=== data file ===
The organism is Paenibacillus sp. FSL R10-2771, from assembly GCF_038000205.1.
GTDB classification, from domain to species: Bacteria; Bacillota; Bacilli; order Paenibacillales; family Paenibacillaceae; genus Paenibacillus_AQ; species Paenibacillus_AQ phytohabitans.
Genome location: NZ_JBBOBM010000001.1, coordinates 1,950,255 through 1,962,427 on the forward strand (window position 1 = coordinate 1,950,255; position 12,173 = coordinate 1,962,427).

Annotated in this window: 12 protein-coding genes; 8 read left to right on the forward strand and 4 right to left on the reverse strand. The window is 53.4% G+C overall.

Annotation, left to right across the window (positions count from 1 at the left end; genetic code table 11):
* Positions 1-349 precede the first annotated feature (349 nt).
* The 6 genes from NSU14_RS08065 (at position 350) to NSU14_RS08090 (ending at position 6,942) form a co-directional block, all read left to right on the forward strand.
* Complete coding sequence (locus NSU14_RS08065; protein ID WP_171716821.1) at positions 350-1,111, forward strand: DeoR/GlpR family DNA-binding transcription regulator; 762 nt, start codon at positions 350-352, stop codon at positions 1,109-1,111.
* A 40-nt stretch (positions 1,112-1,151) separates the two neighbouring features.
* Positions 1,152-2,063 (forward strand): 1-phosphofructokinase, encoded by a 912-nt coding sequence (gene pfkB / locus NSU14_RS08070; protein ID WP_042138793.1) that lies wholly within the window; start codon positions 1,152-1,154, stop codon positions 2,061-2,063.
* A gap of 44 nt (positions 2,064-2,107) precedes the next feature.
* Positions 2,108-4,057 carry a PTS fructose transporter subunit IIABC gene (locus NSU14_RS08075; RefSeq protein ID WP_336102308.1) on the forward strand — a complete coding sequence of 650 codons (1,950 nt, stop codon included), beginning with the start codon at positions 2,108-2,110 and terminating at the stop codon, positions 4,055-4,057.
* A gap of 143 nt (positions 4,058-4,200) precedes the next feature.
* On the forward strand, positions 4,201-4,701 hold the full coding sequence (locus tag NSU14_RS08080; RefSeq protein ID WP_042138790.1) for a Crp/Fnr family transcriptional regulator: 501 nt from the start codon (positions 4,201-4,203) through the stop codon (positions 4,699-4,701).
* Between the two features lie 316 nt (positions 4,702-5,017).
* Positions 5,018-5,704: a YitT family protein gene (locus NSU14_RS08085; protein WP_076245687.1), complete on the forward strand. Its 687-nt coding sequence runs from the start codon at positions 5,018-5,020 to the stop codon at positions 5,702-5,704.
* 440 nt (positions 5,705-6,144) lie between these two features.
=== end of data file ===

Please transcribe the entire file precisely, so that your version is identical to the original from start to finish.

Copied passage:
The organism is Paenibacillus sp. FSL R10-2771, from assembly GCF_038000205.1.
GTDB classification, from domain to species: Bacteria; Bacillota; Bacilli; order Paenibacillales; family Paenibacillaceae; genus Paenibacillus_AQ; species Paenibacillus_AQ phytohabitans.
Genome location: NZ_JBBOBM010000001.1, coordinates 1,950,255 through 1,962,427 on the forward strand (window position 1 = coordinate 1,950,255; position 12,173 = coordinate 1,962,427).

Annotated in this window: 12 protein-coding genes; 8 read left to right on the forward strand and 4 right to left on the reverse strand. The window is 53.4% G+C overall.

Annotation, left to right across the window (positions count from 1 at the left end; genetic code table 11):
* Positions 1-349 precede the first annotated feature (349 nt).
* The 6 genes from NSU14_RS08065 (at position 350) to NSU14_RS08090 (ending at position 6,942) form a co-directional block, all read left to right on the forward strand.
* Complete coding sequence (locus NSU14_RS08065; protein ID WP_171716821.1) at positions 350-1,111, forward strand: DeoR/GlpR family DNA-binding transcription regulator; 762 nt, start codon at positions 350-352, stop codon at positions 1,109-1,111.
* A 40-nt stretch (positions 1,112-1,151) separates the two neighbouring features.
* Positions 1,152-2,063 (forward strand): 1-phosphofructokinase, encoded by a 912-nt coding sequence (gene pfkB / locus NSU14_RS08070; protein ID WP_042138793.1) that lies wholly within the window; start codon positions 1,152-1,154, stop codon positions 2,061-2,063.
* A gap of 44 nt (positions 2,064-2,107) precedes the next feature.
* Positions 2,108-4,057 carry a PTS fructose transporter subunit IIABC gene (locus NSU14_RS08075; RefSeq protein ID WP_336102308.1) on the forward strand — a complete coding sequence of 650 codons (1,950 nt, stop codon included), beginning with the start codon at positions 2,108-2,110 and terminating at the stop codon, positions 4,055-4,057.
* A gap of 143 nt (positions 4,058-4,200) precedes the next feature.
* On the forward strand, positions 4,201-4,701 hold the full coding sequence (locus tag NSU14_RS08080; RefSeq protein ID WP_042138790.1) for a Crp/Fnr family transcriptional regulator: 501 nt from the start codon (positions 4,201-4,203) through the stop codon (positions 4,699-4,701).
* Between the two features lie 316 nt (positions 4,702-5,017).
* Positions 5,018-5,704: a YitT family protein gene (locus NSU14_RS08085; protein WP_076245687.1), complete on the forward strand. Its 687-nt coding sequence runs from the start codon at positions 5,018-5,020 to the stop codon at positions 5,702-5,704.
* 440 nt (positions 5,705-6,144) lie between these two features.